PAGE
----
SKEFFINGTON (formerly FOSTER), Hon. Thomas Henry (?1772-1843), of Collon, co. Louth

Published in The History of Parliament: the House of Commons 1820-1832, ed. D.R. Fisher, 2009
Available from Cambridge University Press



1807 - 1812
27 Sept. 1821 - 20 Jan. 1824

Family and Education

b. ?1772, 5th but o. surv. s. of John Foster* and Margaretta, da. of Thomas Burgh, MP [I], of Bert, co. Kildare. educ. Eton 1784-9; Trinity Coll. Camb. 15 Apr. 1790, aged 18; L. Inn 1790. m. 20 Nov. 1810, Lady Harriet Skeffington, da. and h. of Chichester, 4th earl of Massereene [I] (whom she suc. 25 Feb. 1816 as s.j. Viscountess Massereene), 5s. 3da. Took name of Skeffington 8 Jan. 1817; suc. mother as 2nd Visct. Ferrard [I] 20 Jan 1824; fa. as 2nd Bar. Oriel [UK] 16 Aug. 1828. d. 18 Jan. 1843.

Offices Held

MP [I] 1792-1800.

Commr. of revenue [I] 1798-99, of treasury [I] 1807-13; PC [I] 17 Oct. 1809.

Trustee, linen board [I] 1808.

Jt. gov. co. Louth 1805-28, gov. 1828-31; sheriff, co. Louth 1811-12, co. Antrim 1818-19.

Col. co. Louth militia 1793-d.; 2nd capt. Collon inf. 1796.


Skeffington, son and heir of the last Irish Speaker John Foster, had given up the family seat at Drogheda in 1812, and although he was willing to serve there as mayor in 1816, he was disinclined to return to Westminster, feeling that his family had been neglected by government and that ‘no man in the kingdom’ had been ‘so ill treated’ as his father in his attempts to secure a United Kingdom peerage. ‘I shall never look to Parliament’, he stated, 11 June 1820, adding that he should prefer to see his first cousin John Leslie Foster* succeed his father as the family’s representative for Louth.1 On his father’s elevation to a United Kingdom peerage the following year, however, Skeffington came forward for the vacancy. Rumours of an opposition came to nothing and he was returned unopposed.2 His cousin Sir Ulysses Burgh* expressed a hope that ‘Thomas will come over and be a regular attender’, and when present, he supported the Liverpool ministry.3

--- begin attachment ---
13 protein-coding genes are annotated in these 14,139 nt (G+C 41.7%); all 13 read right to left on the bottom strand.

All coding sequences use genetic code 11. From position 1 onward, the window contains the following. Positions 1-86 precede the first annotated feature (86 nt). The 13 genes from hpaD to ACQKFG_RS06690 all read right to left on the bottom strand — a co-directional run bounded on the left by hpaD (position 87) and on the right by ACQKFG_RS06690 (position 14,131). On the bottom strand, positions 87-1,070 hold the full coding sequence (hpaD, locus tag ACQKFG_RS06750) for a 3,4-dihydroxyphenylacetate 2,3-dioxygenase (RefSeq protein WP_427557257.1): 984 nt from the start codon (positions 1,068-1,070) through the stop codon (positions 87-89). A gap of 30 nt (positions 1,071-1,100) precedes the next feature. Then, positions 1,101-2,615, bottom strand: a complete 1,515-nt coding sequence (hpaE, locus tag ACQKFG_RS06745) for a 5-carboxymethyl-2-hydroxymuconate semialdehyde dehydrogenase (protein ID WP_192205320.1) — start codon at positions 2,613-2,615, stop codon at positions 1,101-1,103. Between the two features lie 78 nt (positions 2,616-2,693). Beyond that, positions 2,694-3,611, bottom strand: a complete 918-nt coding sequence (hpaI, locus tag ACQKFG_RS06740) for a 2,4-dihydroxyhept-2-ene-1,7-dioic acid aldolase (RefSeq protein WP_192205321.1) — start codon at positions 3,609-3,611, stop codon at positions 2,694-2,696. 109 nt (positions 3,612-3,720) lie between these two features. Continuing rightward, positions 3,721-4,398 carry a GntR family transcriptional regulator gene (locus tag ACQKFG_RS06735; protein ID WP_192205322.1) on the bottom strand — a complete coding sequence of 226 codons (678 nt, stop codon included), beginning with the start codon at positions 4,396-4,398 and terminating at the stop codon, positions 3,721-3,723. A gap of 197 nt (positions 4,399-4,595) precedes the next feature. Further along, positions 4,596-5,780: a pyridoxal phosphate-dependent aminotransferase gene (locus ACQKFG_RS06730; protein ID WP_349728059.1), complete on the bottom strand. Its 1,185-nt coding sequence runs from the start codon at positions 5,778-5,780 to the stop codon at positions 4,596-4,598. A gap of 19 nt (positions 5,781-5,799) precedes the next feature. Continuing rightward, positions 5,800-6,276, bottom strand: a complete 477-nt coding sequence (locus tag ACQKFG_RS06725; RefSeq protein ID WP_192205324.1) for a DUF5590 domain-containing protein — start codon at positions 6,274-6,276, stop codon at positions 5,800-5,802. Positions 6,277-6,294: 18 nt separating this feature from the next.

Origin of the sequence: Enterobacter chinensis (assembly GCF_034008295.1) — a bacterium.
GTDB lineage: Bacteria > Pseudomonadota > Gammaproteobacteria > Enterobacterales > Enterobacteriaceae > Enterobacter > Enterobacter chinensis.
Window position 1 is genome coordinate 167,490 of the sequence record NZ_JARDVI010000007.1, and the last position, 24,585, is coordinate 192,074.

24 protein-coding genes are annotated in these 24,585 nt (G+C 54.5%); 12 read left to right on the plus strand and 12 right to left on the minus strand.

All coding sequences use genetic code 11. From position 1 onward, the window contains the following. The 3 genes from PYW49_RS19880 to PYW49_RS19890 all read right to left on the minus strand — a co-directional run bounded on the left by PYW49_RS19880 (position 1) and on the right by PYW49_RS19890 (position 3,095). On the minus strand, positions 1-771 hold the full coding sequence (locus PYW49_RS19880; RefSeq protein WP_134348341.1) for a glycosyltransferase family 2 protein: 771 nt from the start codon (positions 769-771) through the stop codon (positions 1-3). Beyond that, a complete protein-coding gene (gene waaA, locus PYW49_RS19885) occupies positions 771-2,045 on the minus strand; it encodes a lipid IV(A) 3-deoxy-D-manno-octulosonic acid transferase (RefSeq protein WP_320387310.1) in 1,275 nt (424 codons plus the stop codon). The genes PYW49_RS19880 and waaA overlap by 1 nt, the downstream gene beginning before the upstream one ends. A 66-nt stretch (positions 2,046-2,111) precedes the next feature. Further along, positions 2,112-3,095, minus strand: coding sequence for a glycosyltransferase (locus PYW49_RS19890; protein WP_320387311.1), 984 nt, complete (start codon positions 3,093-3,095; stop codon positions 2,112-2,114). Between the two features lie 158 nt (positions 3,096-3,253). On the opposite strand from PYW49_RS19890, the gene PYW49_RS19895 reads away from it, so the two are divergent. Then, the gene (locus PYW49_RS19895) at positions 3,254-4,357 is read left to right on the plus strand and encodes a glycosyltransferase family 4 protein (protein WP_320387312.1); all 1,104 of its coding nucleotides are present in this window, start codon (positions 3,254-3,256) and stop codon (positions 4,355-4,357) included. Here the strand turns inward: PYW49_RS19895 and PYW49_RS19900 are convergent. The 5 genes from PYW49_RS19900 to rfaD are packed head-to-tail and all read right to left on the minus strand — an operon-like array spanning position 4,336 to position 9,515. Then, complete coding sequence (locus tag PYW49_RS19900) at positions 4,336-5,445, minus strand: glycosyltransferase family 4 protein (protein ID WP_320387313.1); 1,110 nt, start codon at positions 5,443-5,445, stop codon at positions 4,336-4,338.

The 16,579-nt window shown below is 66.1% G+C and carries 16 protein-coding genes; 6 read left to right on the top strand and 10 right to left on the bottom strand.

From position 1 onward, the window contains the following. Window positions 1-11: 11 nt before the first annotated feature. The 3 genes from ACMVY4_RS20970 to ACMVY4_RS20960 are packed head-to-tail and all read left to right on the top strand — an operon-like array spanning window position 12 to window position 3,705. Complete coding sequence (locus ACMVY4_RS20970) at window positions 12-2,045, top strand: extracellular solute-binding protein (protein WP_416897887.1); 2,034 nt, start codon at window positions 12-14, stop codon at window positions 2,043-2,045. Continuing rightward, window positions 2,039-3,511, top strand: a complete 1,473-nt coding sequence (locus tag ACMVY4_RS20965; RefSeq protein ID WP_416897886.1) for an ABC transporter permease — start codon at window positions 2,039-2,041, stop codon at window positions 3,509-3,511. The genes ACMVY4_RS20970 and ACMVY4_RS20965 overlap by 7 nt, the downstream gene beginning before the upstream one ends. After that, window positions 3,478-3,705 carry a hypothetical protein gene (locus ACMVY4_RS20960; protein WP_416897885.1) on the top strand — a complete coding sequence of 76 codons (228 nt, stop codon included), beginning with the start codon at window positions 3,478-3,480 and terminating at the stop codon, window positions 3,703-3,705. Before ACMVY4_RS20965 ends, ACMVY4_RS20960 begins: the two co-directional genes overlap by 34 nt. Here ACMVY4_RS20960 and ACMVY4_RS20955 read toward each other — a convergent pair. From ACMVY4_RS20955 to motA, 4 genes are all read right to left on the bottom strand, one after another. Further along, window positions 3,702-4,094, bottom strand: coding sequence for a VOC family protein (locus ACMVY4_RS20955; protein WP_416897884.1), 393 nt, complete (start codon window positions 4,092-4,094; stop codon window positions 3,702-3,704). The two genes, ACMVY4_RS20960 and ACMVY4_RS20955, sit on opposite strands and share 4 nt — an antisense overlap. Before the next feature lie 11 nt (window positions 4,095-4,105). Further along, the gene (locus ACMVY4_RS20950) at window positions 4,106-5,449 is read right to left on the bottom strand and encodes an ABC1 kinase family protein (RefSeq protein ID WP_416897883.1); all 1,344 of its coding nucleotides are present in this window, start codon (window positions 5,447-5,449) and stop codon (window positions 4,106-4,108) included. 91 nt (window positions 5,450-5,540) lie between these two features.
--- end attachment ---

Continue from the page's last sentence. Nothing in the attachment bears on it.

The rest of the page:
He voted with them against more extensive tax reductions, 11, 21 Feb. 1822. On 25 Mar. Burgh advised his father that the ‘sooner Thomas returns the better, as we shall have a good deal of business after the Easter holidays’.4 He paired against the bill to relieve Catholic peers of their disabilities, 30 Apr., explaining that although he believed the ‘peace and tranquillity of Ireland would never be restored’ until the penal laws against Catholics were ‘totally repealed’, the present measure evaded ‘the question of securities’ and had taken the country ‘by surprise’, 10 May. He denounced the Irish grand jury presentments bill (on which he had been appointed a committee member, 3 May) as ‘most destructive to the landlord, most injurious to the tenant, and fatal to the improvement of land in Ireland’, 21 May, and presented two individuals’ petitions against it, 4 July.5 On 31 May he presented one from the landowners of Dundalk against the duties on imported butter and cheese.6 He apprehended that the effects of the Irish tithes leasing bill ‘would be rather to excite than to tranquillize Ireland’, 13 June, voted against inquiry, 19 June 1822, and spoke against the Irish tithes commutation bill, but ‘in so low a tone of voice’ as to be inaudible, 18 Feb. 1823.7 He divided against parliamentary reform, 20 Feb., tax reductions, 3 Mar., and repeal of the Foreign Enlistment Act, 16 Apr., but was in the majority for inquiry into the prosecution of the Dublin Orange rioters, 22 Apr. In his last known speech he opposed the Irish militia reduction bill and moved unsuccessfully for its postponement, 25 Apr. 1823.8

On the death of his mother in January 1824 Skeffington succeeded to her Irish viscountcy of Ferrard, by which he was disqualified from sitting for an Irish constituency. ‘Between ourselves’, the Irish secretary Goulburn wrote to the home secretary Peel, his ‘advancement ... will be a great gain as in addition to giving us Leslie Foster’s support, it will rid me of Colonel Skeffington’s conversation and advice’.9 He was credited with ‘making very material additions’ to the former residence of his father, whom he succeeded in 1828, when he became sole governor of Louth.10 His attempts to borrow against the family estates and settle his debts, to which were added the costs of his second son Chichester Thomas’s unsuccessful candidature for Louth as a Conservative in 1835, led to a sordid lawsuit with his first son and heir John, 10th Viscount Massereene (1812-63).11 He died in January 1843.

Ref Volumes: 1820-1832

Author: Philip Salmon


  • 1. J. D’Alton, Hist. Drogheda (1844), i. 257; PRO NI, Chilham (Foster) mss T.2519/4/1719.
  • 2. Dublin Evening Post, 1 Sept. 1821; A. Malcomson, John Foster, 140; PRO NI, Redhall mss MIC582/1/69.
  • 3. PRO NI, Foster Massereene mss D207/73/277; Black Bk. (1823), 192.
  • 4. Foster Massereene mss 73/280.
  • 5. The Times, 22 May, 5 July 1822.
  • 6. Ibid. 1 June 1822.
  • 7. Ibid. 19 Feb. 1823.
  • 8. Ibid. 26 Apr. 1823.
  • 9. Drogheda Jnl. 25 Feb. 1824; Add. 40330, f. 11.
  • 10. J.C. Curwen, Observations on the State of Ireland (1818), 294.
  • 11. Malcomson, 260, 333.